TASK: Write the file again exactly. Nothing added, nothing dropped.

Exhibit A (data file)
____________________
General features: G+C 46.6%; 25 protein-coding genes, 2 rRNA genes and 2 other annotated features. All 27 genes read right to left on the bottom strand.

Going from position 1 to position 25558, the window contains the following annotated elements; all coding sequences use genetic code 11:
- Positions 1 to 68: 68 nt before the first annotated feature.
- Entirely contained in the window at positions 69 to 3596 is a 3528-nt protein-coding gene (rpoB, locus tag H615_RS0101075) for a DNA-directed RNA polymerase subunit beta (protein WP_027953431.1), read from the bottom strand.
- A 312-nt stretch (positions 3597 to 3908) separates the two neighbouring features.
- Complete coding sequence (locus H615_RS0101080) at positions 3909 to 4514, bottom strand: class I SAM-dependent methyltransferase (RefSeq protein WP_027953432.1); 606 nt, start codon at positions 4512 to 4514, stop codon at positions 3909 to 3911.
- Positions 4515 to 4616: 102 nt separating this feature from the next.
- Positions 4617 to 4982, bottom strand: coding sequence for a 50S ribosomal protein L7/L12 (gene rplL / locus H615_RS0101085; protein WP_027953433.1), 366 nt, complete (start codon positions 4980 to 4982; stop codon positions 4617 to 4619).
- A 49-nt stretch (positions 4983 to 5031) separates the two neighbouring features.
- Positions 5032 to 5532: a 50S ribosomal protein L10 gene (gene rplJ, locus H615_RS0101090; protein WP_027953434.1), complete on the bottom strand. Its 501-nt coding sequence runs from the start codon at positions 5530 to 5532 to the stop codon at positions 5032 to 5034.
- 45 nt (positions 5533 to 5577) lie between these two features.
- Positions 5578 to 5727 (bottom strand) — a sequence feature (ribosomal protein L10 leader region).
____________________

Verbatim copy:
General features: G+C 46.6%; 25 protein-coding genes, 2 rRNA genes and 2 other annotated features. All 27 genes read right to left on the bottom strand.

Going from position 1 to position 25558, the window contains the following annotated elements; all coding sequences use genetic code 11:
- Positions 1 to 68: 68 nt before the first annotated feature.
- Entirely contained in the window at positions 69 to 3596 is a 3528-nt protein-coding gene (rpoB, locus tag H615_RS0101075) for a DNA-directed RNA polymerase subunit beta (protein WP_027953431.1), read from the bottom strand.
- A 312-nt stretch (positions 3597 to 3908) separates the two neighbouring features.
- Complete coding sequence (locus H615_RS0101080) at positions 3909 to 4514, bottom strand: class I SAM-dependent methyltransferase (RefSeq protein WP_027953432.1); 606 nt, start codon at positions 4512 to 4514, stop codon at positions 3909 to 3911.
- Positions 4515 to 4616: 102 nt separating this feature from the next.
- Positions 4617 to 4982, bottom strand: coding sequence for a 50S ribosomal protein L7/L12 (gene rplL / locus H615_RS0101085; protein WP_027953433.1), 366 nt, complete (start codon positions 4980 to 4982; stop codon positions 4617 to 4619).
- A 49-nt stretch (positions 4983 to 5031) separates the two neighbouring features.
- Positions 5032 to 5532: a 50S ribosomal protein L10 gene (gene rplJ, locus H615_RS0101090; protein WP_027953434.1), complete on the bottom strand. Its 501-nt coding sequence runs from the start codon at positions 5530 to 5532 to the stop codon at positions 5032 to 5034.
- 45 nt (positions 5533 to 5577) lie between these two features.
- Positions 5578 to 5727 (bottom strand) — a sequence feature (ribosomal protein L10 leader region).